PARLIAMENT The attorney-general must be an elected or appointed representative if Parliament wants to question him directly, de facto Law Minister Nancy Shukri said.
"To allow an attorney-general to answer any issue raised in Parliament directly, he must be a member of either the Dewan Rakyat or Dewan Negara," Nancy said in a written reply to Parliament.
She said this is in line with paragraphs (1) and (2) of Standing Orders 20 and 21, which allow questions to be posed only to ministers, MPs or senators.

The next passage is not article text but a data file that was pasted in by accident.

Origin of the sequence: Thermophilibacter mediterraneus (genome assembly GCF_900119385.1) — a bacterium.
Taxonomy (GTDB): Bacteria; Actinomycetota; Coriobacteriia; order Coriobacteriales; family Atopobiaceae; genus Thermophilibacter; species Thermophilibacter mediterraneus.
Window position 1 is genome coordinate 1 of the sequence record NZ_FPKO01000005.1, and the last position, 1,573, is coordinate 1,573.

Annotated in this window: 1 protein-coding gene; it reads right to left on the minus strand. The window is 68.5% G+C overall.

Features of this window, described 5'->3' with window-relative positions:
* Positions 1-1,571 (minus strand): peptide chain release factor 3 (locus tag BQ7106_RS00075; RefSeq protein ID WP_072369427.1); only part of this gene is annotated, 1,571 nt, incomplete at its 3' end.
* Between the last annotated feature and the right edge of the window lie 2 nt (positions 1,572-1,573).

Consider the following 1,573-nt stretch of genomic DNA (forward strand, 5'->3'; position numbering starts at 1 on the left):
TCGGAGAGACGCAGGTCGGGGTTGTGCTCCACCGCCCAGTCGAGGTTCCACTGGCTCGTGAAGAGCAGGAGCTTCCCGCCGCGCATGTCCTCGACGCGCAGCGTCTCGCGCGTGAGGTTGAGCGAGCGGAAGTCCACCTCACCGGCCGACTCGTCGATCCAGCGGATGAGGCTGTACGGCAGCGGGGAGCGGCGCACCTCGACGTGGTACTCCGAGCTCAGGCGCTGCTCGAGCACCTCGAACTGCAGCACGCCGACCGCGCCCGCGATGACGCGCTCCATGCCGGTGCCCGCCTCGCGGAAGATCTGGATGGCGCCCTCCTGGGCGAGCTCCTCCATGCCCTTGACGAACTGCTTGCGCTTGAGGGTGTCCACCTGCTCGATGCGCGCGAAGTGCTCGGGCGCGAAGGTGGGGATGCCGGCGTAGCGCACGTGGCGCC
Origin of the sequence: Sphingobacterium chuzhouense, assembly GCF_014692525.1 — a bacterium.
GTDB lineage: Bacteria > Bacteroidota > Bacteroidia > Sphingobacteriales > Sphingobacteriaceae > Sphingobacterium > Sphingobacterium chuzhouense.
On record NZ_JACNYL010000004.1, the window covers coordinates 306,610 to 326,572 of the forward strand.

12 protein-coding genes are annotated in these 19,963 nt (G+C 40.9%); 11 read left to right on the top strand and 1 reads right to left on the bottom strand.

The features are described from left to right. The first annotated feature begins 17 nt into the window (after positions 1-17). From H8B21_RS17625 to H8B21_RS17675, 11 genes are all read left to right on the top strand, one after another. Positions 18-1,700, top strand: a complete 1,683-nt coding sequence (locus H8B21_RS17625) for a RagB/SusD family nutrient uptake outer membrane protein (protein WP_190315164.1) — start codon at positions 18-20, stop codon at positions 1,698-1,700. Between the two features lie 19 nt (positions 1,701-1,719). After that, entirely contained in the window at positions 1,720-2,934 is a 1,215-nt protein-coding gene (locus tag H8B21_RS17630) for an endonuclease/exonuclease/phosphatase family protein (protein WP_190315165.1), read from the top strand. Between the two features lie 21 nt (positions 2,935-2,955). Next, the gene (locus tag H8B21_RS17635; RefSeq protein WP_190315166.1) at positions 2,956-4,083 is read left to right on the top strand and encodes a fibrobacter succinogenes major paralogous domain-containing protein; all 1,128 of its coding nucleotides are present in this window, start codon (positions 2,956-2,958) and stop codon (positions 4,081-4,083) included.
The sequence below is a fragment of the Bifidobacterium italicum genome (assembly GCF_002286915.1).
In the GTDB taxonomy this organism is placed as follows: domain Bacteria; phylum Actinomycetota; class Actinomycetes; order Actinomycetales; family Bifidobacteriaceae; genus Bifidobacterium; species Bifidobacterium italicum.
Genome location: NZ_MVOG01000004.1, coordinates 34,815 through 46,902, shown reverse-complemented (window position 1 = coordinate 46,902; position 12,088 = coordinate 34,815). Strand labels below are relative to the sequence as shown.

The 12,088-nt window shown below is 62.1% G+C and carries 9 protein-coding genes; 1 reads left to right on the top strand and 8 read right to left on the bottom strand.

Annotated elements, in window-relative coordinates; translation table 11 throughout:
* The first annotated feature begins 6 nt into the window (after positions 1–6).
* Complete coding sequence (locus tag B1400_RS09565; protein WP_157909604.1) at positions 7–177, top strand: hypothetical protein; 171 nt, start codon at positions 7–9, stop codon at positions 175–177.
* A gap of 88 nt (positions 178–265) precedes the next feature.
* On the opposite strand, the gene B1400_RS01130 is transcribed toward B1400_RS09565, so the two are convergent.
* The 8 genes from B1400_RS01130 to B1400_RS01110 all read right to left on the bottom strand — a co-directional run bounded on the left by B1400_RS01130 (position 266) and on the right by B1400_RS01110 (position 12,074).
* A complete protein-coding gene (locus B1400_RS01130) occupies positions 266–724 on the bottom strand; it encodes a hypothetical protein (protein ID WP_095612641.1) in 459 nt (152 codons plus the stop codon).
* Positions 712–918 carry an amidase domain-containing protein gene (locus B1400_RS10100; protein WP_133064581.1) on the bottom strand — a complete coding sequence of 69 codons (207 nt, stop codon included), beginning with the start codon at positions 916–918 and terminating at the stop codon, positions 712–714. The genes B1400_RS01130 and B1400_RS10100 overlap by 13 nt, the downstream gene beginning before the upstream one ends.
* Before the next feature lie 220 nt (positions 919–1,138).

Nancy was responding to a question from William Leong Jee Keen (PKR-Selayang) on whether the AG should be answerable to Parliament.
Leong had also asked whether the government would form a committee to evaluate the AG's decisions.
To this Nancy replied that constitution grants the AG absolute powers that cannot be questioned.
The current AG, Mohamed Apandi Ali, has been under heavy fire after he cleared Prime Minister Najib Abdul Razak of any wrongdoing in the RM2.6 billion donation and RM42 million SRC International scandals.
Apandi says he did so after thoroughly evaluating the Malaysian Anti-Corruption Commission's investigation papers.
Najib has also denied any wrongdoing in the scandal.
The Bar Council has filed a judicial review application in court to review Apandi's decisions on the scandals.